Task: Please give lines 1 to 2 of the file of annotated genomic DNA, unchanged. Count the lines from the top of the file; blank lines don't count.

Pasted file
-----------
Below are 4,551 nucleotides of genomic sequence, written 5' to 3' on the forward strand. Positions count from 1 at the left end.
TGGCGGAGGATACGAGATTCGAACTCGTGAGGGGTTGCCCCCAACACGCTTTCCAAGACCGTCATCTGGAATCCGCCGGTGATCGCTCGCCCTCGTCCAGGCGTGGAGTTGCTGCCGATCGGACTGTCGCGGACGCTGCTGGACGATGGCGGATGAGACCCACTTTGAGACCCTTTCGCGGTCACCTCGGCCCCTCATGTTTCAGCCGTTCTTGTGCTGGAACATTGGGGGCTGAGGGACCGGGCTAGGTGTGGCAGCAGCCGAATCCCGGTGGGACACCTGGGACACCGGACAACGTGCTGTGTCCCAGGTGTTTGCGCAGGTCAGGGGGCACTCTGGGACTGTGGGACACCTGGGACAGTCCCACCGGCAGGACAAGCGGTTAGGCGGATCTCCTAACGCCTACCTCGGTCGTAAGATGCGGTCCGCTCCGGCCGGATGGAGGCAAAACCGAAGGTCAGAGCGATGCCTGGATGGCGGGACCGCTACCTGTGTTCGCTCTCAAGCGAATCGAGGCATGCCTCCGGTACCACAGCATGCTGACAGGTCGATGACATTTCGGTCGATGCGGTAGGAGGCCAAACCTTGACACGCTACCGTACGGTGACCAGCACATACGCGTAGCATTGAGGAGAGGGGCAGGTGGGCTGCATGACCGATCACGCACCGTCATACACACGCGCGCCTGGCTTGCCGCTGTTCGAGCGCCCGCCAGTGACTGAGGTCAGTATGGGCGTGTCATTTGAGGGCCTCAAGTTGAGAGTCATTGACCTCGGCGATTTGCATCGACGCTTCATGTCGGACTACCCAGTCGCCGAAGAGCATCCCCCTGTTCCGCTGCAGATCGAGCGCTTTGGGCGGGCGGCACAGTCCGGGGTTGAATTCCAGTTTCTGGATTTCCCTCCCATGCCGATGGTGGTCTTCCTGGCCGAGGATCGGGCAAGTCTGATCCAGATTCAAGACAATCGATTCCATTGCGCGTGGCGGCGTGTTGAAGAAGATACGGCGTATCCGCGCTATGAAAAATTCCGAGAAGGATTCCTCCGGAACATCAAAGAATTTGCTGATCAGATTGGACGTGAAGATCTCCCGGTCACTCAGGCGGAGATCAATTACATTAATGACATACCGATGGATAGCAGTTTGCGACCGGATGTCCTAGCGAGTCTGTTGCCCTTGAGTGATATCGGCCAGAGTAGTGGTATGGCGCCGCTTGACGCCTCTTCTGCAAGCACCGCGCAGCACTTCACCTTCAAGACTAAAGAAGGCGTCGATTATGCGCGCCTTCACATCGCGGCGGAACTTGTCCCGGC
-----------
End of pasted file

Below are 4,551 nucleotides of genomic sequence, written 5' to 3' on the forward strand. Positions count from 1 at the left end.
TGGCGGAGGATACGAGATTCGAACTCGTGAGGGGTTGCCCCCAACACGCTTTCCAAGACCGTCATCTGGAATCCGCCGGTGATCGCTCGCCCTCGTCCAGGCGTGGAGTTGCTGCCGATCGGACTGTCGCGGACGCTGCTGGACGATGGCGGATGAGACCCACTTTGAGACCCTTTCGCGGTCACCTCGGCCCCTCATGTTTCAGCCGTTCTTGTGCTGGAACATTGGGGGCTGAGGGACCGGGCTAGGTGTGGCAGCAGCCGAATCCCGGTGGGACACCTGGGACACCGGACAACGTGCTGTGTCCCAGGTGTTTGCGCAGGTCAGGGGGCACTCTGGGACTGTGGGACACCTGGGACAGTCCCACCGGCAGGACAAGCGGTTAGGCGGATCTCCTAACGCCTACCTCGGTCGTAAGATGCGGTCCGCTCCGGCCGGATGGAGGCAAAACCGAAGGTCAGAGCGATGCCTGGATGGCGGGACCGCTACCTGTGTTCGCTCTCAAGCGAATCGAGGCATGCCTCCGGTACCACAGCATGCTGACAGGTCGATGACATTTCGGTCGATGCGGTAGGAGGCCAAACCTTGACACGCTACCGTACGGTGACCAGCACATACGCGTAGCATTGAGGAGAGGGGCAGGTGGGCTGCATGACCGATCACGCACCGTCATACACACGCGCGCCTGGCTTGCCGCTGTTCGAGCGCCCGCCAGTGACTGAGGTCAGTATGGGCGTGTCATTTGAGGGCCTCAAGTTGAGAGTCATTGACCTCGGCGATTTGCATCGACGCTTCATGTCGGACTACCCAGTCGCCGAAGAGCATCCCCCTGTTCCGCTGCAGATCGAGCGCTTTGGGCGGGCGGCACAGTCCGGGGTTGAATTCCAGTTTCTGGATTTCCCTCCCATGCCGATGGTGGTCTTCCTGGCCGAGGATCGGGCAAGTCTGATCCAGATTCAAGACAATCGATTCCATTGCGCGTGGCGGCGTGTTGAAGAAGATACGGCGTATCCGCGCTATGAAAAATTCCGAGAAGGATTCCTCCGGAACATCAAAGAATTTGCTGATCAGATTGGACGTGAAGATCTCCCGGTCACTCAGGCGGAGATCAATTACATTAATGACATACCGATGGATAGCAGTTTGCGACCGGATGTCCTAGCGAGTCTGTTGCCCTTGAGTGATATCGGCCAGAGTAGTGGTATGGCGCCGCTTGACGCCTCTTCTGCAAGCACCGCGCAGCACTTCACCTTCAAGACTAAAGAAGGCGTCGATTATGCGCGCCTTCACATCGCGGCGGAACTTGTCCCGGC